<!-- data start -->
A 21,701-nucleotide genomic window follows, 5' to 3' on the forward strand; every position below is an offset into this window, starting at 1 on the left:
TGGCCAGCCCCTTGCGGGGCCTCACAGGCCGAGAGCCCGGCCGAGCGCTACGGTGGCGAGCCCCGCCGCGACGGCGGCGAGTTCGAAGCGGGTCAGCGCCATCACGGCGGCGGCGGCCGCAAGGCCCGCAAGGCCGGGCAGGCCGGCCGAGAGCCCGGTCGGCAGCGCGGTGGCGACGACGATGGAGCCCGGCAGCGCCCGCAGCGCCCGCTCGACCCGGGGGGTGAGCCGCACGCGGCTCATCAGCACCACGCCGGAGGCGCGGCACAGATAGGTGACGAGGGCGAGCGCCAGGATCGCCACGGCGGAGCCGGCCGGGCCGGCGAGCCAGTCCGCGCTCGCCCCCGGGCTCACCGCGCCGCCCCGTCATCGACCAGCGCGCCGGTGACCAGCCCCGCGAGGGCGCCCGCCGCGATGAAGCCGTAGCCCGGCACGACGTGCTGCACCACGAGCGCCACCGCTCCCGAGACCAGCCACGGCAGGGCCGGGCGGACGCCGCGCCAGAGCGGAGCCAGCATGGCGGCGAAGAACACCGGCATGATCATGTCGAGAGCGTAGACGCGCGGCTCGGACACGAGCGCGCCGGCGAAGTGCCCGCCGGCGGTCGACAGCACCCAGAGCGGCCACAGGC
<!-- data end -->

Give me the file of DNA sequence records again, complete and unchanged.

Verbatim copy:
A 21,701-nucleotide genomic window follows, 5' to 3' on the forward strand; every position below is an offset into this window, starting at 1 on the left:
TGGCCAGCCCCTTGCGGGGCCTCACAGGCCGAGAGCCCGGCCGAGCGCTACGGTGGCGAGCCCCGCCGCGACGGCGGCGAGTTCGAAGCGGGTCAGCGCCATCACGGCGGCGGCGGCCGCAAGGCCCGCAAGGCCGGGCAGGCCGGCCGAGAGCCCGGTCGGCAGCGCGGTGGCGACGACGATGGAGCCCGGCAGCGCCCGCAGCGCCCGCTCGACCCGGGGGGTGAGCCGCACGCGGCTCATCAGCACCACGCCGGAGGCGCGGCACAGATAGGTGACGAGGGCGAGCGCCAGGATCGCCACGGCGGAGCCGGCCGGGCCGGCGAGCCAGTCCGCGCTCGCCCCCGGGCTCACCGCGCCGCCCCGTCATCGACCAGCGCGCCGGTGACCAGCCCCGCGAGGGCGCCCGCCGCGATGAAGCCGTAGCCCGGCACGACGTGCTGCACCACGAGCGCCACCGCTCCCGAGACCAGCCACGGCAGGGCCGGGCGGACGCCGCGCCAGAGCGGAGCCAGCATGGCGGCGAAGAACACCGGCATGATCATGTCGAGAGCGTAGACGCGCGGCTCGGACACGAGCGCGCCGGCGAAGTGCCCGCCGGCGGTCGACAGCACCCAGAGCGGCCACAGGC